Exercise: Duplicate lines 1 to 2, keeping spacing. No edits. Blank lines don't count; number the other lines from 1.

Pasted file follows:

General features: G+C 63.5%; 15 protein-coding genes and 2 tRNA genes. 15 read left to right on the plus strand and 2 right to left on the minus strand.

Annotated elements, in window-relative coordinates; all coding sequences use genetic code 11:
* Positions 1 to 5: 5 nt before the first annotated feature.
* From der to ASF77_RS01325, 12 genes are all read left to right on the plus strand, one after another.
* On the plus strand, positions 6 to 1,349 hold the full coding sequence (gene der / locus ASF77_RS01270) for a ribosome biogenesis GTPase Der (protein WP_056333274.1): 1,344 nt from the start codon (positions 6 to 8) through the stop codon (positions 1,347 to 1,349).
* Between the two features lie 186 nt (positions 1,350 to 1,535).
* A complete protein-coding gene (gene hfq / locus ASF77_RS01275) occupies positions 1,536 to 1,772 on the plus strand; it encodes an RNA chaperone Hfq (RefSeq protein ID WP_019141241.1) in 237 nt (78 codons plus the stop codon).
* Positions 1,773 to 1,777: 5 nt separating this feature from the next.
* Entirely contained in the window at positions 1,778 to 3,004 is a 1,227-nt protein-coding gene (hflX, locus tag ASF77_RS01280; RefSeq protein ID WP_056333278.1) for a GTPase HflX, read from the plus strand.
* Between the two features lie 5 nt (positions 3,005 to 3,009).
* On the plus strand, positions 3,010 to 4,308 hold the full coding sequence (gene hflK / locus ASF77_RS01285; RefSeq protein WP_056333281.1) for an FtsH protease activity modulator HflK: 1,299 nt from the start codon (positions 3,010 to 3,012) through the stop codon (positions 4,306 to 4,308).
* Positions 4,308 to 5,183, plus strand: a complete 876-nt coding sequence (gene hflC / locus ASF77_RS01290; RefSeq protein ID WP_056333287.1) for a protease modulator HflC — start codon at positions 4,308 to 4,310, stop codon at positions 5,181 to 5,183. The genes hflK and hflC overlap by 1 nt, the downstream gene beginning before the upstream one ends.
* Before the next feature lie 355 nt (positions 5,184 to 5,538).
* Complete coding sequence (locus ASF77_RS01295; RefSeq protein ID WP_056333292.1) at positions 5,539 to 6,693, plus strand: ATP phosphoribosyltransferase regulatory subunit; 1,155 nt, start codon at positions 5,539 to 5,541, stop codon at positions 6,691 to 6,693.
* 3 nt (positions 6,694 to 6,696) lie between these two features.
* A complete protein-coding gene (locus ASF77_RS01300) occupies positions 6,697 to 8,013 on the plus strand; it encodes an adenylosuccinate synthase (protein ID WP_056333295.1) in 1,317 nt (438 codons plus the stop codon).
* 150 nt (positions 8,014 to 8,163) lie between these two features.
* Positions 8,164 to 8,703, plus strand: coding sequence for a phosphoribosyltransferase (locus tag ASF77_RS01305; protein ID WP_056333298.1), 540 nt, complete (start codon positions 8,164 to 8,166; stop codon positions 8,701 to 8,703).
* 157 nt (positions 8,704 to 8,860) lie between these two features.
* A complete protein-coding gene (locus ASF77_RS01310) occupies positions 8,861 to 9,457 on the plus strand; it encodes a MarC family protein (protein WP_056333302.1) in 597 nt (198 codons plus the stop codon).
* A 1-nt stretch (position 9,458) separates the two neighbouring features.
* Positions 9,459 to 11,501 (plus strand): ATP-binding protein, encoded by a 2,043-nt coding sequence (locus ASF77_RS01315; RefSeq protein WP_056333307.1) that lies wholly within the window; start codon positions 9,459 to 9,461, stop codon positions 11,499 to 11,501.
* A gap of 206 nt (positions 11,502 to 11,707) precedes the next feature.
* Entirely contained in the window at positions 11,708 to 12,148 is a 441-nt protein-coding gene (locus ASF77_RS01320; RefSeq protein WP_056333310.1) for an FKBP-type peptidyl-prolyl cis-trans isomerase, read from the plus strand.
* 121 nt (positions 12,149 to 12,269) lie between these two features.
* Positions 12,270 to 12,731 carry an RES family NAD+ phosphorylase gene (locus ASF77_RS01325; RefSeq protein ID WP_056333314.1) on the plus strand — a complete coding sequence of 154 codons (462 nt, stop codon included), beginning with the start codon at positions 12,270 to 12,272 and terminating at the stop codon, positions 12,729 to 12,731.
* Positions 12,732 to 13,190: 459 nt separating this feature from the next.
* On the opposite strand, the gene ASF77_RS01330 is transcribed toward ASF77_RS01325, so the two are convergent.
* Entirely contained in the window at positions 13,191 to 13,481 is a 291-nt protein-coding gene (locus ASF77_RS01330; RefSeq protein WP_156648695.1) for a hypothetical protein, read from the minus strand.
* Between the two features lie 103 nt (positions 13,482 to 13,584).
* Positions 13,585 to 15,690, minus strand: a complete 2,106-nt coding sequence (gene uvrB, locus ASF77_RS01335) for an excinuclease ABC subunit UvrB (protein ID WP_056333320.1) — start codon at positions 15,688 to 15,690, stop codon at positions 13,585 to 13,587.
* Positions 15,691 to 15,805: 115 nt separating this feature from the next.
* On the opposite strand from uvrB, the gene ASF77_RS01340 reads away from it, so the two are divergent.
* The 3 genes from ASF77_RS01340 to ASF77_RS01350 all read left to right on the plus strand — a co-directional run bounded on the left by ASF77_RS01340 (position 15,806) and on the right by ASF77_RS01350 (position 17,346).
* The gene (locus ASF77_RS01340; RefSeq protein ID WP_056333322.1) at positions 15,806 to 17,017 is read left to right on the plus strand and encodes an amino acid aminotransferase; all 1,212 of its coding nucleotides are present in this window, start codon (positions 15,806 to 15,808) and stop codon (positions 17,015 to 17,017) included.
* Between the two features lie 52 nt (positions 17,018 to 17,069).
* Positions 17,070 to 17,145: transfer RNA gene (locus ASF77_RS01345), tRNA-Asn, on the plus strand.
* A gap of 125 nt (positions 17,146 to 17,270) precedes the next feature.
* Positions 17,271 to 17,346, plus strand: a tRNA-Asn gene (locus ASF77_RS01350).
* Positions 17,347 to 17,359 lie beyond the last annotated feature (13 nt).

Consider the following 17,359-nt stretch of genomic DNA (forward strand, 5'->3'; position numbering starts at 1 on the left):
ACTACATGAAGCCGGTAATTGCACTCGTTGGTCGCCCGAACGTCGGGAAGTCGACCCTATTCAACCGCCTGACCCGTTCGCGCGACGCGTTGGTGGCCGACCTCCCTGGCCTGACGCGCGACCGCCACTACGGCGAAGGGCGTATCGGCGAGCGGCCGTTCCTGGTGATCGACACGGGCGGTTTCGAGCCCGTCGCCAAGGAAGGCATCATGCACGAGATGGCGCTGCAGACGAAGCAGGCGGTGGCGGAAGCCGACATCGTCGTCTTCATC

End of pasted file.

General features: G+C 63.5%; 15 protein-coding genes and 2 tRNA genes. 15 read left to right on the plus strand and 2 right to left on the minus strand.

Annotated elements, in window-relative coordinates; all coding sequences use genetic code 11: